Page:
In contrast to my original proposal I chose to further limit my project by only allowing access to the Diction Hub to a small class and an extremely select group of outside auditors. This decision caused me to be unable to create “IPA Sprints” or “Translation Sprints” which are both unrealized sections of my original plan. In the future I intend to create these events and use them to further populate the Diction Hub with the type of content it was created to contain. These events will only be successful once the user interface, layout and training videos have been developed.

Despite the shortfalls of this sample run of the Diction Hub project I believe I have created an open resource for the study of lyric diction comprised of written text, scores, audio/video recordings and IPA transcriptions that can be used in college level music classrooms as a primary “textbook”, score library, and media database – albeit a currently limited one.

While many issues arose in the course of my project, several positive aspects of the content creation shone through and clearly displayed successes using the Diction Hub. Most of the students working on this project had not previously been aware of online resources for music including the Lieder, Art Song and Choral Texts Archive, The International Music Score Library Project or the IPA Typekit. Simply making this group of students aware of these important resources can be seen as a success. Many of the students involved in this project have become regular users of each of these tools and their musical abilities have grown as a result.

It was not one of the original goals of my study, however almost every student involved in this project became a regular user (if not a contributor) to one of the important online musical tools (Lieder Archive, IMSLP, IPA Typekit) I used as models of content. Even though content creation was the primary goal of my study my students regularly asked interesting philosophical questions about copyrights and technology design. Despite their lack of sophistication using a MediaWiki site, my students commonly inquired regarding the differences between proprietary content web resources and those with Collective Commons Attributions. The Lieder, Art Song and Choral Texts Archive is not an open framework and my students struggled to understand why someone would make a proprietary claim on materials they did not profit from (translations, in this case). The restrictions on some of this website’s copyrighted translations of ancient texts perturbed many of my students and it was an interesting yet tangential observation that they believed translations of original texts in the public domain should also fall in the public domain.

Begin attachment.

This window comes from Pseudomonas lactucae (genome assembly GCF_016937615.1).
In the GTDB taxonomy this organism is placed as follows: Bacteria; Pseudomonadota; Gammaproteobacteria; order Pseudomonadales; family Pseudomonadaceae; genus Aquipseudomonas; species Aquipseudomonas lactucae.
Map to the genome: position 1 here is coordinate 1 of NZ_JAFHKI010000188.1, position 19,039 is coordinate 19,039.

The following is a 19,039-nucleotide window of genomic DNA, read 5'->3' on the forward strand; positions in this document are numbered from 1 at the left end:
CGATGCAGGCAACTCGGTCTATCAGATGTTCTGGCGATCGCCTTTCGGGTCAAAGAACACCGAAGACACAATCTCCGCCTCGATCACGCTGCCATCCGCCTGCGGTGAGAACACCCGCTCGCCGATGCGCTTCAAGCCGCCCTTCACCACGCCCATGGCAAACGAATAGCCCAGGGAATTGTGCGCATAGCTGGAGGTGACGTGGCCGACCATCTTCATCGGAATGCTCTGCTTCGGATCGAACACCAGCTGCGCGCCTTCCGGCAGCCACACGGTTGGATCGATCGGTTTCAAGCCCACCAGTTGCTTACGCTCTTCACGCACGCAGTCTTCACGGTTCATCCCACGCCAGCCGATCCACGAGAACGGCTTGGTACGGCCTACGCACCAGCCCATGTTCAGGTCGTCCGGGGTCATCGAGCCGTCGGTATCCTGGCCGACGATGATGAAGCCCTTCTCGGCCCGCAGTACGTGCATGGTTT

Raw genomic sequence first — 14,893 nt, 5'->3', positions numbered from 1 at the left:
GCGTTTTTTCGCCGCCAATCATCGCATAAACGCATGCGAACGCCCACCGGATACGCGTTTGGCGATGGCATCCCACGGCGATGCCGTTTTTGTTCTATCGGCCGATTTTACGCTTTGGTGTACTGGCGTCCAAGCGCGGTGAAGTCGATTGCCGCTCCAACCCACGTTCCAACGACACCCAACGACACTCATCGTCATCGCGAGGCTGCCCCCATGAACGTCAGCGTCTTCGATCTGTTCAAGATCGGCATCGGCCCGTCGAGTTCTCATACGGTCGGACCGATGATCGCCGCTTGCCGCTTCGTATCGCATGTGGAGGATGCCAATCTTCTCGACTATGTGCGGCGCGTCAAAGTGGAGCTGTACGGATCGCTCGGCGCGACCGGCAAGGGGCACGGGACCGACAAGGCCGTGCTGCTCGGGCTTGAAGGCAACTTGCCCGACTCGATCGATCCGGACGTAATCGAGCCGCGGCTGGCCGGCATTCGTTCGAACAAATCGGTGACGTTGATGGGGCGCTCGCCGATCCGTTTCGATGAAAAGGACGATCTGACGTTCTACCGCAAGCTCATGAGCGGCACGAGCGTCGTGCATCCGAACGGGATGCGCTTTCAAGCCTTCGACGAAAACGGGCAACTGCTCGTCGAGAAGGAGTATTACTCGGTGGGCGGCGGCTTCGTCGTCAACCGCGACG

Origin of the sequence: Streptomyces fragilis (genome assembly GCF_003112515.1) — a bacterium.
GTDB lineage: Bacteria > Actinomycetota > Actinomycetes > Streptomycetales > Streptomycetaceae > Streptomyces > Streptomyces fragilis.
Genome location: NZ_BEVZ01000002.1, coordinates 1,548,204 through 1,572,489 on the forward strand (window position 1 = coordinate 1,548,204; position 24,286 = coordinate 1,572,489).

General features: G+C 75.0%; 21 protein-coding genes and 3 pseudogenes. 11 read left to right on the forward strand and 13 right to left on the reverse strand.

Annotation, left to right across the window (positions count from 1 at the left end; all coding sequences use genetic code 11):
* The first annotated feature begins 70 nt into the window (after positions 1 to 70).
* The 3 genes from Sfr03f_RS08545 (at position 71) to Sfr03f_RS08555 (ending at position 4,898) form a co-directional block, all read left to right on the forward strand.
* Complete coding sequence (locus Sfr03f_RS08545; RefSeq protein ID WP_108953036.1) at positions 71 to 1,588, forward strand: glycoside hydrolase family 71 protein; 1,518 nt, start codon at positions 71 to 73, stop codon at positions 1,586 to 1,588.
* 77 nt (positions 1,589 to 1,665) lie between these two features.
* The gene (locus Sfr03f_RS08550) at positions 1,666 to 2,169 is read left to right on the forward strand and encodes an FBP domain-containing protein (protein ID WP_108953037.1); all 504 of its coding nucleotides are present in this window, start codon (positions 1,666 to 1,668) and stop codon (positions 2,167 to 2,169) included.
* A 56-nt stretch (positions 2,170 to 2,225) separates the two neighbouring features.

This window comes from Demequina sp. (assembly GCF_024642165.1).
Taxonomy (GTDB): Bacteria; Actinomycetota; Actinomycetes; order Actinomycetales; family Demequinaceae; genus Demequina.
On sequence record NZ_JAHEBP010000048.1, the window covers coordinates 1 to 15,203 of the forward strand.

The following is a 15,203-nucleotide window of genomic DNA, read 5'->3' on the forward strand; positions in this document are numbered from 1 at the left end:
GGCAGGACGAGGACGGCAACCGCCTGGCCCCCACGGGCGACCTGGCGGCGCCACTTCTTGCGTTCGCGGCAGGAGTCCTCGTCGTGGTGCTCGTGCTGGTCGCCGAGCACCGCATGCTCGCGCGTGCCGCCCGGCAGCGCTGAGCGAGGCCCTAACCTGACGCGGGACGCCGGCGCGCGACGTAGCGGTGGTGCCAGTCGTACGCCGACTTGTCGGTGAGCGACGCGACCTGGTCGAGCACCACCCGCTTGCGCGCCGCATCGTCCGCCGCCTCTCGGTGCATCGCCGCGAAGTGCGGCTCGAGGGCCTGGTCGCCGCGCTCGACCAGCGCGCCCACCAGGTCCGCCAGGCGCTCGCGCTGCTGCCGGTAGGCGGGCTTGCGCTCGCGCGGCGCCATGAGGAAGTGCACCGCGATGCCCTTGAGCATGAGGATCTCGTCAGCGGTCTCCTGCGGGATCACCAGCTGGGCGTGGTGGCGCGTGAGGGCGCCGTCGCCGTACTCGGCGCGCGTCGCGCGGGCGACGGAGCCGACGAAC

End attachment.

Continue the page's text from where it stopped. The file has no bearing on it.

I had predicted that IPA transcriptions would be the largest area of content creation on the Diction Hub yet they remain the least populated type of information on the site. However, the texts and translations provided by my students have made the Diction Hub into one of only a few completely free online resources for vocal music texts and translations. To my knowledge it is the only dedicated vocal music website with all resources offered as legal, shareable, and open to the public. While I originally predicted that IPA transcriptions would make up the bulk of the posts on the Diction Hub this statement was based within the context of my original intent to implement this project with a class of singers already trained in IPA transcription.

The number of original pages created was roughly in the range of my class’s assigned works, however many of them needed help to post their information from a Microsoft Word document into a MediaWiki page. The level of independence my students were able to demonstrate was disappointing and definitely reflects a failure on my part to provide them with adequate training using a MediaWiki installation. The gap found in my students’ abilities to contribute to the project independently was filled by an unexpected increase in a category of information separate from my initial goals: performance interpretation.

The breadth of interpretive information provided in each of my students’ contributions filled an unanticipated niche for performance training. The Diction Hub was initially created to help build a resource for vocal music with score links, translations, IPA transcriptions and audio/video reference material. Most of the posts created in this initial pilot also include a section of historical background with cultural references for each composer and author of the text. While this wonderful addition of information is a fantastic surprise, many of these entries lack references.  Since including performance interpretation information in entries was not part of my requirement for the students in this course I do not find the lack of citations to be a failure. However, moving forward I intend to adopt an approach similar to that of Wikipedia whose references are added in a footnote fashion with proper credit give through citations.

The Diction Hub utilized many of the benefits of the networked information economy to both draw upon material already existing in the cultural commons, while also building new resources to contribute back to the commons. Despite the use of a MediaWiki installation this project has not yet taken advantage of the asynchronous crowd-sourcing so critical to sites like Wikipedia. After I was able to establish better spam protection my small sample of students was able to work on the site undisturbed. In future projects with the Diction Hub I will open up access to the site to more contributors and continue to expand it as in hopes of attracting a community of system operators and administrators to manage the site with me.